The Australian Agriculture Worker Visa (Ag Visa) is a step closer to fruition, after the Federal Government amended the Migration Regulations, enabling it to be operationalized with a supporting program administered by the Department of Foreign Affairs and Trade (DFAT).
Minister for Agriculture and Northern Australia, David Littleproud says it is a landmark moment for the sector and it delivers on the government’s promise to have the visa signed into law this year. The regulation provides a new Australian Agriculture Worker stream which will provide for the entry and temporary stay of workers across primary industries sectors, and provides the pathway for workers to arrive once partner country negotiations are complete – hopefully some by the end of the year.
“The Ag Visa will provide a long-term, reliable workforce for our critical industries while solving one of regional Australia’s greatest challenges in recent history,” Mr Littleproud said. “It will be open to applicants from a range of countries and we are already in talks with a number of countries in our region who are eager to participate. It will complement the Pacific programs we have got in place which have been critical in supporting our primary industries to date. The Pacific will remain the key pathway for the sector to access workers for this harvest, with the government committing to double the number of Pacific workers in Australia by March 2022.”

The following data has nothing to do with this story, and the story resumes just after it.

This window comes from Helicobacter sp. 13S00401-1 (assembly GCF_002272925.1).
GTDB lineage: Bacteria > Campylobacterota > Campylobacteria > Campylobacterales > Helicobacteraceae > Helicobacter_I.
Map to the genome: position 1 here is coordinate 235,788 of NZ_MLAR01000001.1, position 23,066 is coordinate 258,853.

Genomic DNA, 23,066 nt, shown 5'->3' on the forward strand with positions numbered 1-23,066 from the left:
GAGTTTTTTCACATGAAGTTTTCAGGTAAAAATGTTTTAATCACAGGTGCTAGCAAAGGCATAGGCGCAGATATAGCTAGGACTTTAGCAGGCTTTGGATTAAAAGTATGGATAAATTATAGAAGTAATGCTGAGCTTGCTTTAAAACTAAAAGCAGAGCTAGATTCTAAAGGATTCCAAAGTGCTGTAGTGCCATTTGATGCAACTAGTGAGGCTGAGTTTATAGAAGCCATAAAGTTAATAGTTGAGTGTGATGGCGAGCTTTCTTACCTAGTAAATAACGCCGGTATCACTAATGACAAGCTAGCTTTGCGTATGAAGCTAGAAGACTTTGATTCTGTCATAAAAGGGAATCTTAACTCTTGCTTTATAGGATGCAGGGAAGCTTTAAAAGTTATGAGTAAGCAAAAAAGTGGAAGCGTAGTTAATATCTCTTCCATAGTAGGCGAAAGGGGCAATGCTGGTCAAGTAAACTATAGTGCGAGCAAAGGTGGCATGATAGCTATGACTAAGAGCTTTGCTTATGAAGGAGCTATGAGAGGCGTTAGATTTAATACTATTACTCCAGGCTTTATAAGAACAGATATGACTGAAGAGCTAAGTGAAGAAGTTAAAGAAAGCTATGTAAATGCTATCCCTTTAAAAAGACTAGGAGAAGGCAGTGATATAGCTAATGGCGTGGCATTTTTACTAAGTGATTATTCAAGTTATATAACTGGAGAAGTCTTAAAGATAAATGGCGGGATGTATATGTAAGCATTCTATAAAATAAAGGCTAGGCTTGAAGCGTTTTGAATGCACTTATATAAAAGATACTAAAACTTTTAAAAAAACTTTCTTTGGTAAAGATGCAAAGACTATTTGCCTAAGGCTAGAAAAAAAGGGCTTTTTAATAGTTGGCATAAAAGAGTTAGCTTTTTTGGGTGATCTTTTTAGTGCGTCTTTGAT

Photo courtesy: The Nationals Party’s Ag Visa promotional video.
The Australian Fresh Produce Alliance (AFPA) welcomes the amendment, saying it will reduce the industry’s reliance on backpackers and better complement the ongoing engagement of Pacific workers and Australians in seasonal harvest roles. It will provide for the entry and temporary stay of workers, enabling the recruitment of short-term seasonal and longer-term worker cohorts.